He told reporters that America’s biggest mortgage lenders were “stubborn, unreasonable, and acting like East Coast bankers”. The conference call touted a change in direction by the FHA
, which will begin supporting a new loan program for household energy improvements.
The source of Brown’s frustration is the ongoing refusal of Fannie Mae and Freddie Mac to accommodate homeowners who use property assessed clean energy (PACE) to install energy efficiency upgrades on their homes. Sonoma County initiated the nation’s first countywide PACE program in 2009.
Since its inception, Sonoma County’s PACE program has funded residential energy-saving improvements worth more than $50 million. Owners repay the loans with interest over 10- or 20-year periods on their property tax bills.
Even though energy-saving devices provide significant savings on monthly utility bills, Fannie and Freddie refuse to purchase mortgages for homes with PACE upgrades. They’re resistant because the assessments, which are secured by a property tax lien on the home, get paid first in the event of a foreclosure. If a home is worth less than the outstanding balance on the PACE loan, the mortgage holder could suffer a significant loss.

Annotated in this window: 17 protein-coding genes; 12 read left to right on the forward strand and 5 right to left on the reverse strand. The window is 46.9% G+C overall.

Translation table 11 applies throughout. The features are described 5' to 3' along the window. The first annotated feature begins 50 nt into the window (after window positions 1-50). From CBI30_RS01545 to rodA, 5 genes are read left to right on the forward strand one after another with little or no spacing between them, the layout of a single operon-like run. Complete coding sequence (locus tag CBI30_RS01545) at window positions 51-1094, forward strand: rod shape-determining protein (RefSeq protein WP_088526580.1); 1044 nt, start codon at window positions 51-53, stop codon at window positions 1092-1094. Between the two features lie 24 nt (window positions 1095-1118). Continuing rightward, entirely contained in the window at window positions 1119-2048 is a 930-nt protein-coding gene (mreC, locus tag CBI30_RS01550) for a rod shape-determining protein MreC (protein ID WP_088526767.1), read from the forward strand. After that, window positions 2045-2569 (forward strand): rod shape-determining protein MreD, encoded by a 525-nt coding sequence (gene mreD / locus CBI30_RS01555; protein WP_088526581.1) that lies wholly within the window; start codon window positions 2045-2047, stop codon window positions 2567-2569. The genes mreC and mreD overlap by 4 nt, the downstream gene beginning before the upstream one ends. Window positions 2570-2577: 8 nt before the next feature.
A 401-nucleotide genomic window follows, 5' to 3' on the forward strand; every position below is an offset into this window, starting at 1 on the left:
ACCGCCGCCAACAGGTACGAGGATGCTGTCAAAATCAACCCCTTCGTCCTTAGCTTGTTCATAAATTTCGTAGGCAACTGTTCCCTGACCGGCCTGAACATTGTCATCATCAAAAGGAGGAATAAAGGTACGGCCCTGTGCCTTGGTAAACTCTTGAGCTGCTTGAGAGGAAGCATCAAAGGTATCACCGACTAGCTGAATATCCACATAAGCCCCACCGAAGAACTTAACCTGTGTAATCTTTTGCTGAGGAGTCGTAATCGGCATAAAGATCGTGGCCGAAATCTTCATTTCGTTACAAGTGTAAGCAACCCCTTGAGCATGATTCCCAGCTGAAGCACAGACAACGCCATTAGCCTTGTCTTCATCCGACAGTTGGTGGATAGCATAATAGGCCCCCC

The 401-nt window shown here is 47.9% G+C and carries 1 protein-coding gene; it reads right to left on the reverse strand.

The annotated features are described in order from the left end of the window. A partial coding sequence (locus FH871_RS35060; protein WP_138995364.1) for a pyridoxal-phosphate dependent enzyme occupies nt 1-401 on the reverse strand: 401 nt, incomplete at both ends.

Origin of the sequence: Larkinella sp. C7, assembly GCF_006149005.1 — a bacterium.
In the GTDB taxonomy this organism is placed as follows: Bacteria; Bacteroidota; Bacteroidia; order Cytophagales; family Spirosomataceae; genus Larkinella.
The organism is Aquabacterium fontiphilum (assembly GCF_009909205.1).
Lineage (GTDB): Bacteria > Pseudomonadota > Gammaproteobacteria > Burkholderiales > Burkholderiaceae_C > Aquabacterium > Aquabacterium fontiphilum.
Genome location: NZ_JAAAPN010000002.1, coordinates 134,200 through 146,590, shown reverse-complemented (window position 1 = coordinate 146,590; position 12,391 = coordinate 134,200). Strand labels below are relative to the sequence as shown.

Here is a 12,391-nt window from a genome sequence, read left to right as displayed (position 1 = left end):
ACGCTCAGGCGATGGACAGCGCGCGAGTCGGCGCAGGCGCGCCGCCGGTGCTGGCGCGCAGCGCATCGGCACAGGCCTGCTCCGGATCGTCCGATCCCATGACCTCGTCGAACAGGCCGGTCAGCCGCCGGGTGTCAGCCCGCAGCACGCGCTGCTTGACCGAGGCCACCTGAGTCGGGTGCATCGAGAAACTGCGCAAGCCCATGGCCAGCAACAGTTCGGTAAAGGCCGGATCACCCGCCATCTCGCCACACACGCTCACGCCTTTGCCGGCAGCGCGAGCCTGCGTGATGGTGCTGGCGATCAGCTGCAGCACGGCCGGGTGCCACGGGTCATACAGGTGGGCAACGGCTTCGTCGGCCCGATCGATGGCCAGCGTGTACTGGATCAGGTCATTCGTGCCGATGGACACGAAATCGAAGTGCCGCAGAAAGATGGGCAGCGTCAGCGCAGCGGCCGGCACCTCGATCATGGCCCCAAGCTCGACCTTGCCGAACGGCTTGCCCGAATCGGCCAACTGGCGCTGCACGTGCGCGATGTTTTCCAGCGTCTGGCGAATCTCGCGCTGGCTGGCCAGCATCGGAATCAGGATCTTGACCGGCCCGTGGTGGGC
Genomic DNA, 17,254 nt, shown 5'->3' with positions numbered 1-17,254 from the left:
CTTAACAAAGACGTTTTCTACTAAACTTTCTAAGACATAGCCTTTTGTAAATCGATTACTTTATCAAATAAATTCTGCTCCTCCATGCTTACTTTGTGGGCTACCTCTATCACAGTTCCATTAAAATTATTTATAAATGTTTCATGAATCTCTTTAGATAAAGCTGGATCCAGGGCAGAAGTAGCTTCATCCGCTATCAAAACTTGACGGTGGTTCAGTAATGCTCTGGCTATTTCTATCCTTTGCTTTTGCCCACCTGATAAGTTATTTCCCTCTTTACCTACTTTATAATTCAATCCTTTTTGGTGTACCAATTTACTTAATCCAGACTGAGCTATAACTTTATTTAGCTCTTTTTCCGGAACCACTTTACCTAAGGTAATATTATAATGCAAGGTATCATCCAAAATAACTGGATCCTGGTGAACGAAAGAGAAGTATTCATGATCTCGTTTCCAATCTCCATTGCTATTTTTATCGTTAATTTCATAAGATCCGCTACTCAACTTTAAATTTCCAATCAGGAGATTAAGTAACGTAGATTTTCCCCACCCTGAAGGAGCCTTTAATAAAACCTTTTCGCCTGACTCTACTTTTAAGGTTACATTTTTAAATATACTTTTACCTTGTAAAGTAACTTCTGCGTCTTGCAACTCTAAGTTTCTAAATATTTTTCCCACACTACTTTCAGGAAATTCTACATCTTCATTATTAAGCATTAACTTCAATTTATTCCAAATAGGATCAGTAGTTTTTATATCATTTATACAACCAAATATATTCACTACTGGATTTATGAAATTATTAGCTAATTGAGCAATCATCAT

To ensure that PACE loans don’t prevent lenders from recovering their investments, California has created a $10 million fund to cover foreclosure-related losses resulting from PACE liens. A similar mechanism will be applied to loans backed by the FHA and VA. During a foreclosure, any portion of the PACE loan that’s in arrears will be settled before the FHA or VA mortgage. The rest of the loan will be passed on to the next homeowner when the home is sold during a foreclosure sale.
Despite these measures, Fannie and Freddie refuse to budge, which helps explain Brown’s ill humor.
California Governor Jerry Brown has never been known to mince his words, and he was particularly vocal about his frustration with Fannie Mae and Freddie Mac during a recent White House conference call.